Sometimes, when we are very new at this work and we seem to reach an empass, it sometimes helps to start at the beginning again. You stated above that your celes feel worse when you are trying to stay in posture and that you have tension in your celes and lower belly. That almost suggests (to me anyway) that your belly is not relaxed and, if you are new to belly-breathing, that you may be "pushing" your breath into your lower belly with your stomach muscles and over-expanding your lower belly, which could cause discomfort with the celes (visualize bearing down -- something to be avoided). Everything about posture should be gentle, not forced. In one of your earlier posts you stated you had just came back from a long walk and felt wonderful and the rectocele felt better. This is something most of us notice right away: A long relaxing walk in posture soothes the celes and the soul :-) So I wonder if perhaps for the time being, if doing less would serve you better. Go back to the beginning with posture and breathing, take relaxing walks, and maybe only do a couple of your favorite exercises. Make sure you are doing the exercises correctly, as Surviving said, if you do Firebreathing be sure you have the breathing sequence correct...this is extremely important. You can do this, trust yourself, we all started at the beginning and some of us (myself included) had to start over many times. Wishing you all the best!

Arizona's post has reminded me that Buda has expressed great problems keeping the belly relaxed. And we keep pointing out to her that a relaxed belly is a must. Without it, whatever you're doing isn't even Whole Woman posture.

it took me over a year of CONSTANT self-discipline to adopt a relaxed belly, and even now, 4+ years later I still catch myself occasionally. Get out your DVD or whatever you have, watch it over and over, learn to relax the belly and breathe through the belly, pull up your chest and visualize your organs moving forward. You just have to do it. Tell yourself to just do it, and you can. - Surviving

Thank you Arizona (and Surviving :) ), I understand now that I may not know what a relaxed belly is. Perhaps, I push the air. By the way where is our lower belly exactly? I thought it was lowest point of my abdomen. What does breathing into my lower belly mean? I feel embarrassed about this question as I may seem stupid...For me breathing this way means that when I inhale I imagine that I fill a "bag" (my belly) right under my ribs with air and I try to relax my abdomen muscles at the same time. Is this wrong?

Good Morning! First off, please do not feel embarassed or feel stupid. You have the right idea of the location of your lower belly. I will try to explain belly breathing which is also called diaphragmatic breathing. Many people shallow breathe and essentially only fill their lungs, but with belly breathing you engage the muscle across the diaphragm which helps bring in more air. If you put your hand on your lower belly (your thumb should be at your belly button) you should be able to see your hand rise with your in-breath and fall with the out-breath. You very well may be doing this already but if your lower abdominal muscles are being held tight then you are not really getting the full benefit of the breath to keep the celes pinned against the pelvic bone.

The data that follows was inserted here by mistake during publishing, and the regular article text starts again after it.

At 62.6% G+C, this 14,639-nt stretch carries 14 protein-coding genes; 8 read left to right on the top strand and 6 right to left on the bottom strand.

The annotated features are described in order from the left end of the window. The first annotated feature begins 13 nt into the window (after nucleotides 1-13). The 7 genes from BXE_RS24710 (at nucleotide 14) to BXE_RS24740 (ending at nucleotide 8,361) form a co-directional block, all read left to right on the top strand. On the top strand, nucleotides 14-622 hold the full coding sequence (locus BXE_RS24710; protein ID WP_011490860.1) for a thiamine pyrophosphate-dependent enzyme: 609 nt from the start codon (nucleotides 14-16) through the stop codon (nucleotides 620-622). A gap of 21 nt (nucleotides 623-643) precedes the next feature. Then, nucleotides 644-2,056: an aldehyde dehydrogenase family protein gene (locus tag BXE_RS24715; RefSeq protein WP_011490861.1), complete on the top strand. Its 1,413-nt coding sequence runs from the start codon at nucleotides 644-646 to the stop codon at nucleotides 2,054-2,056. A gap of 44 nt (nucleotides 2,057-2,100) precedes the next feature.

Relaxing the lower abdominals are easily the hardest thing to learn. We have a tendency to clinch these muscles. I also think that when we first find our prolapses we tend to tighten up the abdominal and pelvic muscles for fear that if we don't do so things may worsen or "fall out". Not so. So this is the mindset we battle when trying to relax these muscles.

Try this and see if it helps: Get in the position that Christine shows for rocking side-to-side. Your celes are naturally protected in this position so no worries. Take in a nice cleansing breath, let it slowly out and just let everything relax from your perineum to your belly button. Stay in this position for a bit and just take nice gentle breaths and keep everything relaxed. You may feel things shifting around and that is all good. Don't tighten up. Note how things feel and keep with gentle breathing. Throw in some gentle side-to-side rocks before you stand back up. I associate rocking with nurturing and we all need a little of that no matter our age. Do this a few times a day for a couple of days until it is automatic for you to relax when you're in this position

Then move to the position for standing Firebreathing (but don't Firebreathe). Relax your belly again and follow your breathing (remember your celes are still protected in this position). Take note of any tightening and release it.

Once you get that down then move into the posture. Again check for tension or tightness in your belly. Put your hand on your lower abdomen and check for rise and fall with breathing. There will be a lot of tweaking and retweaking your posture for months to come but in time it will become more automatc and you will start sensing when you have fallen out of posture. They say muscles have memory and I believe it.

Hopefully I have not confused you. I am a bit sleep-deprived this day so hope this makes sense. I trust Surviving, Aging Gracefully, or one of our more seasoned women will hop on and correct me if I have it wrong. I am coming up on my one year mark with this program so I am still learning as well.

Arizona, you are so kind to tell me all these things, I will take your advice.

AZ's post is great, but I want to go back to something budahazya said in her last post, about the belly being a "bag right under the ribs". It sounds to me like you are expanding the chest (higher up) instead of the belly (lower down), and the space just below your ribs is only place the inhaled air can go, because your lower belly is all tight. - Surviving